Volunteers and members of the West Norfolk and King’s Lynn Archaeology Society have conducted an excavation at the site of the eighteenth-century Reffley Temple, home of the Reffley Brethren, a secret Royalist society that was formed after the execution of King Charles I in 1649. The temple was built in 1711 by the land owners, the Ffolkes family, and was guarded by sphinxes and contained an obelisk, which were both removed in the 1990s for safety reasons. At their meetings the brethren would traditionally eat a large joint of beef, saddle of mutton and a lobster salad. After, the society would smoke a secret blend of tobacco through huge clay pipes. Members also made a secret, alcoholic punch to toast Bacchus, the Roman god of wine.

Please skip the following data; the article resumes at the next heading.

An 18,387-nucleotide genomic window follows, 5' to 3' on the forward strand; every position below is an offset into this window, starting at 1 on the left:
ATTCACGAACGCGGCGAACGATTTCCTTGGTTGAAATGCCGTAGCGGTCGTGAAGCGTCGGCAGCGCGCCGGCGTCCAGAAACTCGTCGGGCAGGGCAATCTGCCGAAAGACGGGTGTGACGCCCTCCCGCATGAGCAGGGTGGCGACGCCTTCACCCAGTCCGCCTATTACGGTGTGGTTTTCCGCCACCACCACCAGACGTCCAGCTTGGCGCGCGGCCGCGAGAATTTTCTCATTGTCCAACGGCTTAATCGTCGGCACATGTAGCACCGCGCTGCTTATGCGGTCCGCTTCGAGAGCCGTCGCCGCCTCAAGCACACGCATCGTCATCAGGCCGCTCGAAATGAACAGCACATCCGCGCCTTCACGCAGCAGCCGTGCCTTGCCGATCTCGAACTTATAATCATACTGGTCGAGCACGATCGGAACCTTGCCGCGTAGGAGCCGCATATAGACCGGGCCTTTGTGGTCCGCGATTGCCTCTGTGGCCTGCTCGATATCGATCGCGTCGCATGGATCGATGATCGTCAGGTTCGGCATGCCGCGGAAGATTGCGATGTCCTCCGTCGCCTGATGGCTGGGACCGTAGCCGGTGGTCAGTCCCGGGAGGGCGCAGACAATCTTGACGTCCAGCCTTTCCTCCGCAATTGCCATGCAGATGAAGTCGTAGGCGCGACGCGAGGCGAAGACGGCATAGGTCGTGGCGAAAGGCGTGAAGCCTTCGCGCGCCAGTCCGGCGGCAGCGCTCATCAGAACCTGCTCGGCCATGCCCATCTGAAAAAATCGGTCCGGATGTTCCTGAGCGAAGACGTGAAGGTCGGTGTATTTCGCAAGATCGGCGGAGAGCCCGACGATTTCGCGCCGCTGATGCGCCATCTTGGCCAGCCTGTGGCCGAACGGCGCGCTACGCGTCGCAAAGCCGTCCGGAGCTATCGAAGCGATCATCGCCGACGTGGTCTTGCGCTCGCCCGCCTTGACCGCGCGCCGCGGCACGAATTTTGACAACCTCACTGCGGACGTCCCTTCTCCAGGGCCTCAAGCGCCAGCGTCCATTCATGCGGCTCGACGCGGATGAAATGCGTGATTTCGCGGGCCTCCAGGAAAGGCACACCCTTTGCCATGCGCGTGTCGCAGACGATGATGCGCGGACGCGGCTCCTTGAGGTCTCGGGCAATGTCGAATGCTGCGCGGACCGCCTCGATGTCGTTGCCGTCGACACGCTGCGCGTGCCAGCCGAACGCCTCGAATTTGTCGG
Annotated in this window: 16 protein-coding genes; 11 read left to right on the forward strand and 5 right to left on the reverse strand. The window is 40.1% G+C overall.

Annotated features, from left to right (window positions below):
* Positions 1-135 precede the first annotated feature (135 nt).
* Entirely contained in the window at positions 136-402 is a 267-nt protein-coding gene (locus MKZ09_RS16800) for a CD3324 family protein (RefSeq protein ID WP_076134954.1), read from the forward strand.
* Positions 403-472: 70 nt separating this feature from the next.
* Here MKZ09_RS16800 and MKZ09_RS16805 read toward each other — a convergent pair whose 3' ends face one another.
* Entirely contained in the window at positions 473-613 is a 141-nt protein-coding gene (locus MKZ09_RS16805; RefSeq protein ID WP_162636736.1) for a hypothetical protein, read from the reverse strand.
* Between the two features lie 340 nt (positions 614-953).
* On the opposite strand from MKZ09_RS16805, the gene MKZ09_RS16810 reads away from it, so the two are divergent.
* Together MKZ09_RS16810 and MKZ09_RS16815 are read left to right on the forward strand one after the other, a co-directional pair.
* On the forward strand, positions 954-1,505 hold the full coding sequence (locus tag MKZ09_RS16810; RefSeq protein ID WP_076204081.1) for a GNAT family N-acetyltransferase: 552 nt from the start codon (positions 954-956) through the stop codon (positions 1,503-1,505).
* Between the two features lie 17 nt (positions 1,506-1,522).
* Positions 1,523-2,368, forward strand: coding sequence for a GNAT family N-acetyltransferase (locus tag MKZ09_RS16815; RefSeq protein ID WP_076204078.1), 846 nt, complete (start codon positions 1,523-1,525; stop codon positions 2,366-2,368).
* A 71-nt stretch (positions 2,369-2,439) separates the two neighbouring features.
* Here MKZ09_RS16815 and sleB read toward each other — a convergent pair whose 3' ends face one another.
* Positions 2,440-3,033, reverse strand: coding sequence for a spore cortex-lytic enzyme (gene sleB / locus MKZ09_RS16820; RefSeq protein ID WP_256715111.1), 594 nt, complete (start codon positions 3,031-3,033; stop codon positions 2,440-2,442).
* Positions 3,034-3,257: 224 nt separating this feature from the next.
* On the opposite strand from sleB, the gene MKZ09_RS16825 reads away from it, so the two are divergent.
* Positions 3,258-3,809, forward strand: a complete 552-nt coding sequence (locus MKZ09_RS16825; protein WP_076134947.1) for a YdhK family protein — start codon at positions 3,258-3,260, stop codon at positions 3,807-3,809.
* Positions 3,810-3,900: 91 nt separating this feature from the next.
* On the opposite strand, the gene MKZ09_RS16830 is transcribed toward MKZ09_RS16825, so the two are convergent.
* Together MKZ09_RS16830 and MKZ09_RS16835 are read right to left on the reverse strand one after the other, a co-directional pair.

It is thought that the secret society still meets today.
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